Tom Minor was a lieutenant colonel and chief of the Chaplaincy Office of the Air National Guard in Washington, D.C., on Sept. 11, 2001. He spent that day and many thereafter ministering to the families of those killed in the terrorist attack on the Pentagon.
|Tom Minor, an ELCA pastor, directs the Office of Disaster Preparedness & Response for Interfaith Ministries of Greater Houston.|
Today, Minor is director of the Office of Disaster Preparedness & Response for Interfaith Ministries of Greater Houston. Once again, the ELCA pastor is at the center of a disaster, organizing spiritual leaders in responding to the needs of people overwhelmed by tragedy.
Interfaith Ministries, comprised of all faith groups in the city, has been assigned by Houston Mayor Bill White to lead his Neighbors2Neighbors program, which is intended to move all hurricane evacuees out of Houston’s public shelters by Sunday, Sept. 18. Interfaith Ministries will match each family or individual in the shelters with a family from a congregation in the area. That family will introduce the displaced families to their new neighborhoods.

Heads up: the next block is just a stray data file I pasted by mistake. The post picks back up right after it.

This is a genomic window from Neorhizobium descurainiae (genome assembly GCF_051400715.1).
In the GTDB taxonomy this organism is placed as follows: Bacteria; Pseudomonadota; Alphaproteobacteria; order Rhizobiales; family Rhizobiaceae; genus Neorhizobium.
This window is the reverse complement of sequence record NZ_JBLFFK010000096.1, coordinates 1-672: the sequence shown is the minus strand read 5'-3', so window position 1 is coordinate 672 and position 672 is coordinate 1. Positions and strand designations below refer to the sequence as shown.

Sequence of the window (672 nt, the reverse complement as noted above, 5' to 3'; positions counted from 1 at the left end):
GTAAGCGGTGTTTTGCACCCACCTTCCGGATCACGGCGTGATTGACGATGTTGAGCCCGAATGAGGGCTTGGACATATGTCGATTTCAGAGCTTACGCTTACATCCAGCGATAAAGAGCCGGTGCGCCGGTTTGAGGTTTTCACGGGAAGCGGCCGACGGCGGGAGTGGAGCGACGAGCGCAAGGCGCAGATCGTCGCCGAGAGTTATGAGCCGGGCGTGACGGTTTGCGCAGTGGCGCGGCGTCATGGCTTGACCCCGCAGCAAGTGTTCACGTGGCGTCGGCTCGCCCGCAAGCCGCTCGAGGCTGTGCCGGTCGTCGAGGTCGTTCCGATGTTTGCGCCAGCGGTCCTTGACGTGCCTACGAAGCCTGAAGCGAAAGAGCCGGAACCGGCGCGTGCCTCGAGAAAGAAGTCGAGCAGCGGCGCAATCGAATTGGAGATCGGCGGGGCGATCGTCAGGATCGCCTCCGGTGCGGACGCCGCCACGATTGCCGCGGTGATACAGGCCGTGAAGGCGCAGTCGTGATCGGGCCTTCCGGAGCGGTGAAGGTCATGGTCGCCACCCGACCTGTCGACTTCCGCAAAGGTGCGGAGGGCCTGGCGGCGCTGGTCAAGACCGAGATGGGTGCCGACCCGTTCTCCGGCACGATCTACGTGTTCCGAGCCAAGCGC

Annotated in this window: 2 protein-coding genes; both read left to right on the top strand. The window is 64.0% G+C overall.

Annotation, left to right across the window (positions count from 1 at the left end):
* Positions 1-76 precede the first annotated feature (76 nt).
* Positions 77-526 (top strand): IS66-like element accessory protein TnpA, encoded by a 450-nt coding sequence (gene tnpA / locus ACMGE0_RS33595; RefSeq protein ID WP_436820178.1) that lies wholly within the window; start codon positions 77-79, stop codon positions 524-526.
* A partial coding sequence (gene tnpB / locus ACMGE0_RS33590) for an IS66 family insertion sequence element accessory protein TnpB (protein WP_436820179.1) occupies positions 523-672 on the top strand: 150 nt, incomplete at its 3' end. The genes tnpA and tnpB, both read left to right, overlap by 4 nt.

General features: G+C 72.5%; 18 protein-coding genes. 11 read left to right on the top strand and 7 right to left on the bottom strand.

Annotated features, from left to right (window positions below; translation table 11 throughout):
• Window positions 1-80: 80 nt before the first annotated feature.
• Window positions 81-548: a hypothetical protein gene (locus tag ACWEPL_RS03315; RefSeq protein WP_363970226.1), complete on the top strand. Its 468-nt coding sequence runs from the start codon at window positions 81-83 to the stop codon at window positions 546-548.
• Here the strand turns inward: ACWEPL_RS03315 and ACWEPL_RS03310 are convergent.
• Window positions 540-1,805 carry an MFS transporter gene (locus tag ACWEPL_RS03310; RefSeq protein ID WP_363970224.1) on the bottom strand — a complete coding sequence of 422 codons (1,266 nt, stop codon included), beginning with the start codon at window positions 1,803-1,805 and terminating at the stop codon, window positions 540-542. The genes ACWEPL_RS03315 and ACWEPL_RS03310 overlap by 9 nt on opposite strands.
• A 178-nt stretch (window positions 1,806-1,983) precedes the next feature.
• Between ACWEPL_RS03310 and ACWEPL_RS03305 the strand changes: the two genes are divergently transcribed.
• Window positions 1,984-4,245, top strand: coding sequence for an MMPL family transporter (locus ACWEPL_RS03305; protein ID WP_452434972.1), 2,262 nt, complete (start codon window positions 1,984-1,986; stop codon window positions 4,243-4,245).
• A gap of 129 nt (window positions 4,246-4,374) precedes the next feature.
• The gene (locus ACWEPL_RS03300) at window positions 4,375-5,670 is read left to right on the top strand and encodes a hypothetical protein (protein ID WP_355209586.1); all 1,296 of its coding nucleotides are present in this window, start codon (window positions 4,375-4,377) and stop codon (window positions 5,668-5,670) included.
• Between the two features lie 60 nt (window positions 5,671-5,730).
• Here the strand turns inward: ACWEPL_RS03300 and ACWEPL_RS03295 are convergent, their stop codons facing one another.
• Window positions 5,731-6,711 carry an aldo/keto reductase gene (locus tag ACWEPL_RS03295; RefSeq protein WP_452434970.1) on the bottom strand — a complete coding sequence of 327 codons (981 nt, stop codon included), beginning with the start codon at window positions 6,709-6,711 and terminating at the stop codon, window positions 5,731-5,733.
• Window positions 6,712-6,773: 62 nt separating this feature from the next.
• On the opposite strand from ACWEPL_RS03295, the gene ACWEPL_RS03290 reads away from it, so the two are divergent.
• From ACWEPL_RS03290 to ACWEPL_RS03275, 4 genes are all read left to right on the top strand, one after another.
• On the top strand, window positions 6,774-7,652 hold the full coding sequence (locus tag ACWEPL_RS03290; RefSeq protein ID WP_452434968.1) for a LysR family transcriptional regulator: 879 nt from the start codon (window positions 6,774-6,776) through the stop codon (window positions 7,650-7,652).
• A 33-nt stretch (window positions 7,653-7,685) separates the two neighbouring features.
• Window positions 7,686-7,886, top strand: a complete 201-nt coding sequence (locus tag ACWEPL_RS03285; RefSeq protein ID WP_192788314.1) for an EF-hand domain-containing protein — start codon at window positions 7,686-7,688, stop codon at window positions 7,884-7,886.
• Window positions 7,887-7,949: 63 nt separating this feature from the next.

Meanwhile, on Saturday, Sept. 10, Minor led a training session at South Main Baptist Church, Houston, for clergy and other faith leaders who are working with the evacuees in the shelters. “We’re not here to save them but to listen to them share their experiences,” Minor told the group.
Minor was in the Air Force 21 years before retiring from the military in October 2003. He also had previous stints as pastor of Holy Spirit Lutheran Church in Chicago, as campus pastor at Texas Southern University and the University of Houston, and as an Army chaplain.
Following Sept. 11 he deployed chaplains around the world in preparation for the U.S. invasion of Iraq.
“Those of us who were involved in 9/11 have seen this situation [the hurricane] eclipse that one,” Minor says. “The numbers of people affected by this is so large, and people’s families are affected on a larger magnitude. A much larger area is affected.”
And, he adds, “Resources were marshalled better in 9/11.”
But Houston and its faith communities were well-prepared for this disaster as a direct result of Tropical Storm Allison, which flooded the city in June 2001. At that time, Minor says, “a lot [of the congregations] rallied, but they were mostly Christian. Houston is very pluralistic, and Interfaith Ministries has brought together all of the faith groups since then.”
Minor also heads an entity called Volunteer Organizations Active in Disaster, which was created after Allison to coordinate offers of help from faith communities outside of Houston. Minor said faith groups came to Houston to help after Allison and ran into problems with government bureaucracy, so they left. “When this [Hurricane Katrina] happened, we were all ready and set up to do these things for Houston,” he says. “But it ended up being our neighbors who were in need.”